Bryan Dijkhuizen

5 Habits That Will Tell You If You’re Being Mindful Enough

I think much more people will invest time in mindfulness and stoicism in the next couple of years.

Over the past 3 years people have seen how badly we’re handling our mental health and more and more of us realize that we can immensely influence it by practicing mindfulness and other techniques to improve our inner piece.

To help you understand, I’ll be going through 5 habits mindful people have.

1 — Remaining Calm All The Time, With No Exceptions

If you’re a true stoic, you’ll be able to stop caring about the things that don’t matter and are out of your control.

As Epictetus said:

“We should always be asking ourselves: “Is this something that is, or is not, in my control?”

And if you think about it, it makes a lot of sense.

There are only 2 scenarios possible in stoic philosophy regarding the power of control:

  • You’re not in control, so you don’t worry about it.
  • You’re in control, so do something about it to change the outcome.

And it is that simple.

So if reflect and see that you’re often worrying about things you don’t control, you probably aren’t being mindful enough.

2 — Self Reflection and Valuing Yourself

Difficult topic: self-worth.

I think we all have had moments when we were struggling with ourselves regarding our self-worth. It’s something that mindful people have overcome.

They see (very realistically) what they’re lacking and still find the power to love themselves and keep improving to become even better.

One of the best practices for this is diving into one of your photo archives and seeing yourself as a kid. Look at that photo and tell the little you that he/she isn’t good enough.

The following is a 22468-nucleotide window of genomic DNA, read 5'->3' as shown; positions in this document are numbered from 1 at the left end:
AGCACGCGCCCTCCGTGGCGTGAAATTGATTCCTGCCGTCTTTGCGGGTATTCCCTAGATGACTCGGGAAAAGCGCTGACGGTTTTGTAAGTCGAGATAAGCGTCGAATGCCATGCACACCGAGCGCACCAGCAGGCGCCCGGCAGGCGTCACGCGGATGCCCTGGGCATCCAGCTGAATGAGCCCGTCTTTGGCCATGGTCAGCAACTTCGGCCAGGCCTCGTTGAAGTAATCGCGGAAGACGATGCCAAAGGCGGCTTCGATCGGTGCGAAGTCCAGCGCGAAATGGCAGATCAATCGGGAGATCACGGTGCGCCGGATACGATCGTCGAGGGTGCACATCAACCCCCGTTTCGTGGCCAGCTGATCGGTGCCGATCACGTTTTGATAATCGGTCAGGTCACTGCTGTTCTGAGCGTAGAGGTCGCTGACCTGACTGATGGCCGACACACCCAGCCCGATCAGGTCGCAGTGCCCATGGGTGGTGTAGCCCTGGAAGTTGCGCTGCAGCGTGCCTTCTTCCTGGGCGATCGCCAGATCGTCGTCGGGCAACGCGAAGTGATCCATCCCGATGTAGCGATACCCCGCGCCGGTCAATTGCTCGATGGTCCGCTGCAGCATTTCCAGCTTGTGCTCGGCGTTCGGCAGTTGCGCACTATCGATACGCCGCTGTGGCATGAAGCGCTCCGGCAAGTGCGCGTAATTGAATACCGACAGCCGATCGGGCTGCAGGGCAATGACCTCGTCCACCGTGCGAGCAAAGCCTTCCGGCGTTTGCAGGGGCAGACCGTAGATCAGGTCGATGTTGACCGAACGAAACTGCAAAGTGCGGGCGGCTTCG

That will hurt.

Put this photo up at a place where you’ll see it every day and you’ll start to get used to valuing yourself to a level at which you can be happier with yourself.

Practice happiness.

3 — Being Able to Remain Silent for Hours

If you can’t be alone with your own thoughts for more than 20 minutes you really aren’t a mindful person.

Luckily we can train that.

Through meditation, you’ll learn how you can be alone with your own thoughts.

Use my free guide here to get started. It’s free

4 — Taking Effective Breaks

You’ll need to know how your energy levels are working.

It’s like the battery of your phone. Don’t charge 24 hours to use it for 24 hours right?

You’ll charge a small amount for a big amount of use.

That’s the same with our brains and energy levels. Don’t try taking a 30-minute break and then working for hours. That break is way too long.

Instead try to insert frequent breaks into your schedule: 5-minute breaks after every 30 minutes of work.

Usually, you’re not able to be productive after 30 minutes of taking a break.

Try it.

5 — Practising Gratitude on a Daily Basis

This has a little bit of overlap with the self-worth paragraph.

If you can’t value life properly as well, you will never see the good things in life. It’s the small things you experience every day that could make you happy.

Maybe it’s the smell in the morning as you walk in the sun to work, or the feeling of rain on your forehead as you try to rush home.

If you want to take this gratitude process seriously and become a better human, journaling is your solution. Write down what made you happy every day.

On days you’re not as happy as you want to be. Read back and know that there are good times coming.

Final Thoughts

In conclusion, as we continue to face mental health challenges, more and more people are turning to mindfulness and stoicism to improve their inner peace.

With time and practice, these habits can help us lead happier, more fulfilling lives.

Take care.

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